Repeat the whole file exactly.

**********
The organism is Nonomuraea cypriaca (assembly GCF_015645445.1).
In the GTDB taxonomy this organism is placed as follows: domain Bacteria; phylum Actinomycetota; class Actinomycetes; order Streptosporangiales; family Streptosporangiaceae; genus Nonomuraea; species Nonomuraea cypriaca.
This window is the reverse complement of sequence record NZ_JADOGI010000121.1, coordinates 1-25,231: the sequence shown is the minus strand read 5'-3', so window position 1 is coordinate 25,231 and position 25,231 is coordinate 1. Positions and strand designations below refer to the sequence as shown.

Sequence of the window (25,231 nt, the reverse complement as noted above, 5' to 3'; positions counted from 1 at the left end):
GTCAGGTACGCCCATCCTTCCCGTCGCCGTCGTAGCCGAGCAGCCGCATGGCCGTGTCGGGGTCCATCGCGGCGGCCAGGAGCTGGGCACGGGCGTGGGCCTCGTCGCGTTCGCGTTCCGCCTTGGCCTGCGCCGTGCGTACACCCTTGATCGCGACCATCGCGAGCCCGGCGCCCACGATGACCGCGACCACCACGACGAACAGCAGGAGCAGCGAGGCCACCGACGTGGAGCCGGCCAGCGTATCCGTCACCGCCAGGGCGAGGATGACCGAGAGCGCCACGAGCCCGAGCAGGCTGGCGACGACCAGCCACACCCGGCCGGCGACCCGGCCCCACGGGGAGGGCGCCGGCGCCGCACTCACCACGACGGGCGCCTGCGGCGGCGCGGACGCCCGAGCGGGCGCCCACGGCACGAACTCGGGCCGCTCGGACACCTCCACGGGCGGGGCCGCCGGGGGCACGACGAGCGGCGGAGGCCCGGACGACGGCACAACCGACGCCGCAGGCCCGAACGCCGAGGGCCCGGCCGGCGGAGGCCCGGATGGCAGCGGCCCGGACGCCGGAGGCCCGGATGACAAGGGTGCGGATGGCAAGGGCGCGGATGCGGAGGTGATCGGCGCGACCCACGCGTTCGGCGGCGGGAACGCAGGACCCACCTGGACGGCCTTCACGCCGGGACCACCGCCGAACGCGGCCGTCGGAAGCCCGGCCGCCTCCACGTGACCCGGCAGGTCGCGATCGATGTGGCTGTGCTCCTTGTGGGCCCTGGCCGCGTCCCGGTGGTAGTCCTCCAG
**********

The organism is Nonomuraea cypriaca (assembly GCF_015645445.1).
In the GTDB taxonomy this organism is placed as follows: domain Bacteria; phylum Actinomycetota; class Actinomycetes; order Streptosporangiales; family Streptosporangiaceae; genus Nonomuraea; species Nonomuraea cypriaca.
This window is the reverse complement of sequence record NZ_JADOGI010000121.1, coordinates 1-25,231: the sequence shown is the minus strand read 5'-3', so window position 1 is coordinate 25,231 and position 25,231 is coordinate 1. Positions and strand designations below refer to the sequence as shown.

Sequence of the window (25,231 nt, the reverse complement as noted above, 5' to 3'; positions counted from 1 at the left end):
GTCAGGTACGCCCATCCTTCCCGTCGCCGTCGTAGCCGAGCAGCCGCATGGCCGTGTCGGGGTCCATCGCGGCGGCCAGGAGCTGGGCACGGGCGTGGGCCTCGTCGCGTTCGCGTTCCGCCTTGGCCTGCGCCGTGCGTACACCCTTGATCGCGACCATCGCGAGCCCGGCGCCCACGATGACCGCGACCACCACGACGAACAGCAGGAGCAGCGAGGCCACCGACGTGGAGCCGGCCAGCGTATCCGTCACCGCCAGGGCGAGGATGACCGAGAGCGCCACGAGCCCGAGCAGGCTGGCGACGACCAGCCACACCCGGCCGGCGACCCGGCCCCACGGGGAGGGCGCCGGCGCCGCACTCACCACGACGGGCGCCTGCGGCGGCGCGGACGCCCGAGCGGGCGCCCACGGCACGAACTCGGGCCGCTCGGACACCTCCACGGGCGGGGCCGCCGGGGGCACGACGAGCGGCGGAGGCCCGGACGACGGCACAACCGACGCCGCAGGCCCGAACGCCGAGGGCCCGGCCGGCGGAGGCCCGGATGGCAGCGGCCCGGACGCCGGAGGCCCGGATGACAAGGGTGCGGATGGCAAGGGCGCGGATGCGGAGGTGATCGGCGCGACCCACGCGTTCGGCGGCGGGAACGCAGGACCCACCTGGACGGCCTTCACGCCGGGACCACCGCCGAACGCGGCCGTCGGAAGCCCGGCCGCCTCCACGTGACCCGGCAGGTCGCGATCGATGTGGCTGTGCTCCTTGTGGGCCCTGGCCGCGTCCCGGTGGTAGTCCTCCAG